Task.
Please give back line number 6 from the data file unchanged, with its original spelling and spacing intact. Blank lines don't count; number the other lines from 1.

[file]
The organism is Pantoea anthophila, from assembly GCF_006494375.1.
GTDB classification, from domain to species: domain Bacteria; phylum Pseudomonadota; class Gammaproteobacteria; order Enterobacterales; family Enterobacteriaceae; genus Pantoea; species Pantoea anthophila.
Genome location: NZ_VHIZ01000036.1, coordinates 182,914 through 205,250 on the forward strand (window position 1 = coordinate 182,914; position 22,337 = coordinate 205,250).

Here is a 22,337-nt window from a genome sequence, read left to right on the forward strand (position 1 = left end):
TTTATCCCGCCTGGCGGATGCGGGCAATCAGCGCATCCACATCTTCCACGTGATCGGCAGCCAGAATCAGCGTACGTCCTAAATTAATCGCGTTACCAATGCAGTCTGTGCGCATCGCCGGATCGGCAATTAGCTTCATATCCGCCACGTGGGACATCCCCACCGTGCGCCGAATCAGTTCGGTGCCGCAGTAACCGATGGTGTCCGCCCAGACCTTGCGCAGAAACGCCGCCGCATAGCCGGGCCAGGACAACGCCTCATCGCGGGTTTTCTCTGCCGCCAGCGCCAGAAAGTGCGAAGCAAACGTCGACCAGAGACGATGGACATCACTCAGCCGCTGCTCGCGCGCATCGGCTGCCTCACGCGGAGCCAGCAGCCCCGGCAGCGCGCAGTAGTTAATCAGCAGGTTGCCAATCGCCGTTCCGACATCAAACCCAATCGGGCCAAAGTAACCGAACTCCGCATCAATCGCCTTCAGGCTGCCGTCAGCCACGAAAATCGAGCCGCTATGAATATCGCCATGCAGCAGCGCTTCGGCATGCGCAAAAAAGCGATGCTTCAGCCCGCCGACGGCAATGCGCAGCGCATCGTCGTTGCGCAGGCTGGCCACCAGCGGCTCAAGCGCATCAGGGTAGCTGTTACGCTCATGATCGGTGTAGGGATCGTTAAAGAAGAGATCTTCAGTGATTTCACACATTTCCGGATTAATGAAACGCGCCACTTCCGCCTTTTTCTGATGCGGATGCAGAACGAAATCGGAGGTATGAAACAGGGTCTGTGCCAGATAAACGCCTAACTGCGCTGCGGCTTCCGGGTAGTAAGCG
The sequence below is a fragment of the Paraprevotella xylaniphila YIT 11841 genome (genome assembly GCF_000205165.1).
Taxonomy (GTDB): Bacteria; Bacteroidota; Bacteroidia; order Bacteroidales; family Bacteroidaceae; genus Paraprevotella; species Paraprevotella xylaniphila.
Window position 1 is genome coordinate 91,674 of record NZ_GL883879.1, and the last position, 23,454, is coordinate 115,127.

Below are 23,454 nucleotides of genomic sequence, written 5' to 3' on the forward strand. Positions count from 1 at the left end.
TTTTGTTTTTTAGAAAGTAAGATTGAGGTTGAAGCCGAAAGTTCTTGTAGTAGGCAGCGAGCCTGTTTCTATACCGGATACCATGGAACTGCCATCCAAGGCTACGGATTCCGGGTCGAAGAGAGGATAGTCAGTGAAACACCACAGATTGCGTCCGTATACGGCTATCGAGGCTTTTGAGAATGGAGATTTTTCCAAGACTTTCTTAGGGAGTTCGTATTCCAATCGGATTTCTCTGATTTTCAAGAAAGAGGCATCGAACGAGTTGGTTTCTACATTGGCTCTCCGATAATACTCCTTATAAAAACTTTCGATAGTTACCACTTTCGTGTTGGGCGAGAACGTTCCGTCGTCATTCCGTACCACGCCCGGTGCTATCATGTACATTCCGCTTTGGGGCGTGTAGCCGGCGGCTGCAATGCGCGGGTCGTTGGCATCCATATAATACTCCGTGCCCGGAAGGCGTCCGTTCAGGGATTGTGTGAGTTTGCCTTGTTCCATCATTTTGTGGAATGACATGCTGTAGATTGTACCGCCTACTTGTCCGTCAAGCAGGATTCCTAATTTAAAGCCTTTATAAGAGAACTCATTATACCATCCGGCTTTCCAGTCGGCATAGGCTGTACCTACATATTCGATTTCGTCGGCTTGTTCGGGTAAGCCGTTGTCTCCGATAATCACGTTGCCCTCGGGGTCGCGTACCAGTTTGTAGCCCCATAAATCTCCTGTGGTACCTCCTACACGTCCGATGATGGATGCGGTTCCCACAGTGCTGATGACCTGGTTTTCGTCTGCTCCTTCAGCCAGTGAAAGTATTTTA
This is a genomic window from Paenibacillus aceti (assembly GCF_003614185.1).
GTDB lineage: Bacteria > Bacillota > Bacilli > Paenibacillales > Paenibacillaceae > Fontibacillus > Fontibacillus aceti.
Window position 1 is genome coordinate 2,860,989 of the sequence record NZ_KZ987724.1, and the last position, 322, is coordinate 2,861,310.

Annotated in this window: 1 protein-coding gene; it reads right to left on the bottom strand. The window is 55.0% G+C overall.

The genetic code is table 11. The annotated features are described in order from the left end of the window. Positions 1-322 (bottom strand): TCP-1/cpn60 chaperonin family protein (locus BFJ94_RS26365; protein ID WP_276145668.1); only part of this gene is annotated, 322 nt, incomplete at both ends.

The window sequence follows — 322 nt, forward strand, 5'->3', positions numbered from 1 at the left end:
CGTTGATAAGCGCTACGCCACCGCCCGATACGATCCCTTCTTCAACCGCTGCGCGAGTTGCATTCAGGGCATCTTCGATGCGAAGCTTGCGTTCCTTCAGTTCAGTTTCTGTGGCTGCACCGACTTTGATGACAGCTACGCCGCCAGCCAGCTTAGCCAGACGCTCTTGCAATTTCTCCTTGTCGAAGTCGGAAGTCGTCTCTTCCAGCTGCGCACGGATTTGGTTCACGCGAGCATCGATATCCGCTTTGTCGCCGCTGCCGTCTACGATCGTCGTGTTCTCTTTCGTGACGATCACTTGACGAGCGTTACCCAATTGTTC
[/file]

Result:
The sequence below is a fragment of the Paraprevotella xylaniphila YIT 11841 genome (genome assembly GCF_000205165.1).